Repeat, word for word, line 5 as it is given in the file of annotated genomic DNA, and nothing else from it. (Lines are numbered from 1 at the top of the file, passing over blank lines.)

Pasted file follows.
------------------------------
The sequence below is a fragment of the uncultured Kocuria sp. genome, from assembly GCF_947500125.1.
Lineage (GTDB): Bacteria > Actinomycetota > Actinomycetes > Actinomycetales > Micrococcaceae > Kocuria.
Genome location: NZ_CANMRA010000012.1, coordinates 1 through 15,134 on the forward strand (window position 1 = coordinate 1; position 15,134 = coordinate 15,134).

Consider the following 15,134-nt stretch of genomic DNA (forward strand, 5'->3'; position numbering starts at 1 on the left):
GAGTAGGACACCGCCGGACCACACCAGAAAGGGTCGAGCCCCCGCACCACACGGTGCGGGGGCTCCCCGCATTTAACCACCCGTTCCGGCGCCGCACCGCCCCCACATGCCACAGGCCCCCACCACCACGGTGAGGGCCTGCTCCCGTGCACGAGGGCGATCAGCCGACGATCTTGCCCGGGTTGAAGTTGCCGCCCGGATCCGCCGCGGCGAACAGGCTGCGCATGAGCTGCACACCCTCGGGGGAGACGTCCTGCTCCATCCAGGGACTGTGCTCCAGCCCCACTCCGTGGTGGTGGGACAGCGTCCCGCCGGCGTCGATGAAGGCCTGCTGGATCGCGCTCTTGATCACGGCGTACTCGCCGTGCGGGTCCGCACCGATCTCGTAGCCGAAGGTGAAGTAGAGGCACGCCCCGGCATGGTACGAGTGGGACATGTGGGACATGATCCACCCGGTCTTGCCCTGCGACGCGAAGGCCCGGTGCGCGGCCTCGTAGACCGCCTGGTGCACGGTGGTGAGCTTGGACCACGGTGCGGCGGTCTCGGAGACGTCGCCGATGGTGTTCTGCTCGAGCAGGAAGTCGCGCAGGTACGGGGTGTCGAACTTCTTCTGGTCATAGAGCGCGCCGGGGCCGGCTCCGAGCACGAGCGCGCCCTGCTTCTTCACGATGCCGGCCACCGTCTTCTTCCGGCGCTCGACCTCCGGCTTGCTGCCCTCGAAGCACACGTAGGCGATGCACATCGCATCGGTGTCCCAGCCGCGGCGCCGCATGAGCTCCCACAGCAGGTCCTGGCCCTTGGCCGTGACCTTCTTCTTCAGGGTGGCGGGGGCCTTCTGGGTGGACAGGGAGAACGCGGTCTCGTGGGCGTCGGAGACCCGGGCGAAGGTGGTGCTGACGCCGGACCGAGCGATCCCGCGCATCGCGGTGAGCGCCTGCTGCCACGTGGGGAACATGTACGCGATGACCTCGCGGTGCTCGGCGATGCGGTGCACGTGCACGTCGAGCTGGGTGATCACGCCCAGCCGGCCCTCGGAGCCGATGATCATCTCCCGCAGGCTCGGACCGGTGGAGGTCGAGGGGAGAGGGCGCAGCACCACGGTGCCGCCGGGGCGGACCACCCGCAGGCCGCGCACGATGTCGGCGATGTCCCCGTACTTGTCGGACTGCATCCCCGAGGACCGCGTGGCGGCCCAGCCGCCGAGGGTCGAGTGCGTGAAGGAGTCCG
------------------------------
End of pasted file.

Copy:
GAGTAGGACACCGCCGGACCACACCAGAAAGGGTCGAGCCCCCGCACCACACGGTGCGGGGGCTCCCCGCATTTAACCACCCGTTCCGGCGCCGCACCGCCCCCACATGCCACAGGCCCCCACCACCACGGTGAGGGCCTGCTCCCGTGCACGAGGGCGATCAGCCGACGATCTTGCCCGGGTTGAAGTTGCCGCCCGGATCCGCCGCGGCGAACAGGCTGCGCATGAGCTGCACACCCTCGGGGGAGACGTCCTGCTCCATCCAGGGACTGTGCTCCAGCCCCACTCCGTGGTGGTGGGACAGCGTCCCGCCGGCGTCGATGAAGGCCTGCTGGATCGCGCTCTTGATCACGGCGTACTCGCCGTGCGGGTCCGCACCGATCTCGTAGCCGAAGGTGAAGTAGAGGCACGCCCCGGCATGGTACGAGTGGGACATGTGGGACATGATCCACCCGGTCTTGCCCTGCGACGCGAAGGCCCGGTGCGCGGCCTCGTAGACCGCCTGGTGCACGGTGGTGAGCTTGGACCACGGTGCGGCGGTCTCGGAGACGTCGCCGATGGTGTTCTGCTCGAGCAGGAAGTCGCGCAGGTACGGGGTGTCGAACTTCTTCTGGTCATAGAGCGCGCCGGGGCCGGCTCCGAGCACGAGCGCGCCCTGCTTCTTCACGATGCCGGCCACCGTCTTCTTCCGGCGCTCGACCTCCGGCTTGCTGCCCTCGAAGCACACGTAGGCGATGCACATCGCATCGGTGTCCCAGCCGCGGCGCCGCATGAGCTCCCACAGCAGGTCCTGGCCCTTGGCCGTGACCTTCTTCTTCAGGGTGGCGGGGGCCTTCTGGGTGGACAGGGAGAACGCGGTCTCGTGGGCGTCGGAGACCCGGGCGAAGGTGGTGCTGACGCCGGACCGAGCGATCCCGCGCATCGCGGTGAGCGCCTGCTGCCACGTGGGGAACATGTACGCGATGACCTCGCGGTGCTCGGCGATGCGGTGCACGTGCACGTCGAGCTGGGTGATCACGCCCAGCCGGCCCTCGGAGCCGATGATCATCTCCCGCAGGCTCGGACCGGTGGAGGTCGAGGGGAGAGGGCGCAGCACCACGGTGCCGCCGGGGCGGACCACCCGCAGGCCGCGCACGATGTCGGCGATGTCCCCGTACTTGTCGGACTGCATCCCCGAGGACCGCGTGGCGGCCCAGCCGCCGAGGGTCGAGTGCGTGAAGGAGTCCG